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P1-439 Effect of regular exercise on the nitric oxide levels in saliva
  1. D H Han1,
  2. H S Shin1,
  3. M S Kim1,
  4. W Kim2,
  5. H M Kim1,
  6. H D Kim1
  1. 1School of Dentistry, Seoul National University, Seoul, Republic of Korea
  2. 2Health Care System, Gangnam Center, Seoul National University Hospital, Seoul, Republic of Korea


Introduction Nitric oxide (NO) regulates blood flow and both muscle contraction and metabolism during exercise. The plasma levels of NO increase after exercise. However, studies that determined the association between the levels of salivary NO and regular exercise are also lacking. The aim of this study was to assess the relationship of the levels of salivary NO with physical activity among Korean elderly.

Methods 176 subjects aged 48–84 years old were cross-sectionally surveyed. All participants underwent oral and general examination. Age, gender, education level, regular exercise, smoking were evaluated through interview. Periodontal health status was evaluated by clinical attachment loss over 6 mm (CAL6 mm) for six points of 12 index teeth (total 72 sites). The number of CAL6 mm sites and the number of teeth were counted. Fasting plasma glucose level and blood pressure were measured. Unstimulated saliva was collected for 10 min. Salivary NO was determined by the Griess reagent. ANCOVA and Multiple linear regression analyses were applied.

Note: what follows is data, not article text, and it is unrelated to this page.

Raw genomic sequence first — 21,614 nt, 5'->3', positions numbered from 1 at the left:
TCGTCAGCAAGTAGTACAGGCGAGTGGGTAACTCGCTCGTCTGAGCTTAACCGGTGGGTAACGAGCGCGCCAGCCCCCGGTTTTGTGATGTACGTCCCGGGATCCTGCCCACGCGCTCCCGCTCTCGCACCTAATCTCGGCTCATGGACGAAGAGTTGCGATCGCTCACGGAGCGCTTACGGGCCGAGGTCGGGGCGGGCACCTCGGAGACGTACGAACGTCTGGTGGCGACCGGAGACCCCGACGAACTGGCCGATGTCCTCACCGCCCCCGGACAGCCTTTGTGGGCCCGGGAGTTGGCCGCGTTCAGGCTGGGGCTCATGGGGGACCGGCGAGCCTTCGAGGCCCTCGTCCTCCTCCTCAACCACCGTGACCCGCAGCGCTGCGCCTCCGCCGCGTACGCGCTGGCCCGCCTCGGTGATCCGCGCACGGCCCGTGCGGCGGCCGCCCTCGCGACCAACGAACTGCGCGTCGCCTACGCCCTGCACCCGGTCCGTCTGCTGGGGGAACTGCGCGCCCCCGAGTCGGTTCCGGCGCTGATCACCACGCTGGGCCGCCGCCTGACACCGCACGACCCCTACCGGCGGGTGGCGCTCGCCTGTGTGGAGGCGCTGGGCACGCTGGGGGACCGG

Results After correcting for differences in for age, gender, the number of CAL6 mm sites, the number of teeth, pH in saliva, salivary flow rate, fasting plasma glucose level, systolic blood pressure and diastolic blood pressure, those who exercise everyday had the lowest salivary NO level (66.9 umol/l vs 104.3 umol/l and 121.3 umol/l, p=0.082), which is not significant. Salivary NO levels had a dose-effect relationship with the frequency of regular exercise (β=−13.5, p=0.022).

Conclusion The results of the present study suggest that regular exercise may induce lower levels of NO.

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